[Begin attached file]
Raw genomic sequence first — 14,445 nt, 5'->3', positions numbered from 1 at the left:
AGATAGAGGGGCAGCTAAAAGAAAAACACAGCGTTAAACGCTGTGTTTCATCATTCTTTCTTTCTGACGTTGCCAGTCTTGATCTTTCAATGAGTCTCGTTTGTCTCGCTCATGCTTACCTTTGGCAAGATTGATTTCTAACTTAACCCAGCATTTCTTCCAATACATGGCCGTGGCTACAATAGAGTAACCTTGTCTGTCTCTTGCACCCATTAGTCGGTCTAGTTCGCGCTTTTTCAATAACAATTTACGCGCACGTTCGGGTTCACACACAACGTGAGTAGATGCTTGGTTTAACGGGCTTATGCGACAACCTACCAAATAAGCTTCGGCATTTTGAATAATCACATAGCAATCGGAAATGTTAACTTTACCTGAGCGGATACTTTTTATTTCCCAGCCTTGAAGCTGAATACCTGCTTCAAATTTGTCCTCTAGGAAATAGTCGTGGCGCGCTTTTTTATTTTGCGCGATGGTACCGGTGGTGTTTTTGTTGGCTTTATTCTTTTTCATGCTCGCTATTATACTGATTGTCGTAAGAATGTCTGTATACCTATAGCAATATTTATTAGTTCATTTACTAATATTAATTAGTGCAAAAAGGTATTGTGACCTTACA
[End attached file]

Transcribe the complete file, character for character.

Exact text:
Raw genomic sequence first — 14,445 nt, 5'->3', positions numbered from 1 at the left:
AGATAGAGGGGCAGCTAAAAGAAAAACACAGCGTTAAACGCTGTGTTTCATCATTCTTTCTTTCTGACGTTGCCAGTCTTGATCTTTCAATGAGTCTCGTTTGTCTCGCTCATGCTTACCTTTGGCAAGATTGATTTCTAACTTAACCCAGCATTTCTTCCAATACATGGCCGTGGCTACAATAGAGTAACCTTGTCTGTCTCTTGCACCCATTAGTCGGTCTAGTTCGCGCTTTTTCAATAACAATTTACGCGCACGTTCGGGTTCACACACAACGTGAGTAGATGCTTGGTTTAACGGGCTTATGCGACAACCTACCAAATAAGCTTCGGCATTTTGAATAATCACATAGCAATCGGAAATGTTAACTTTACCTGAGCGGATACTTTTTATTTCCCAGCCTTGAAGCTGAATACCTGCTTCAAATTTGTCCTCTAGGAAATAGTCGTGGCGCGCTTTTTTATTTTGCGCGATGGTACCGGTGGTGTTTTTGTTGGCTTTATTCTTTTTCATGCTCGCTATTATACTGATTGTCGTAAGAATGTCTGTATACCTATAGCAATATTTATTAGTTCATTTACTAATATTAATTAGTGCAAAAAGGTATTGTGACCTTACA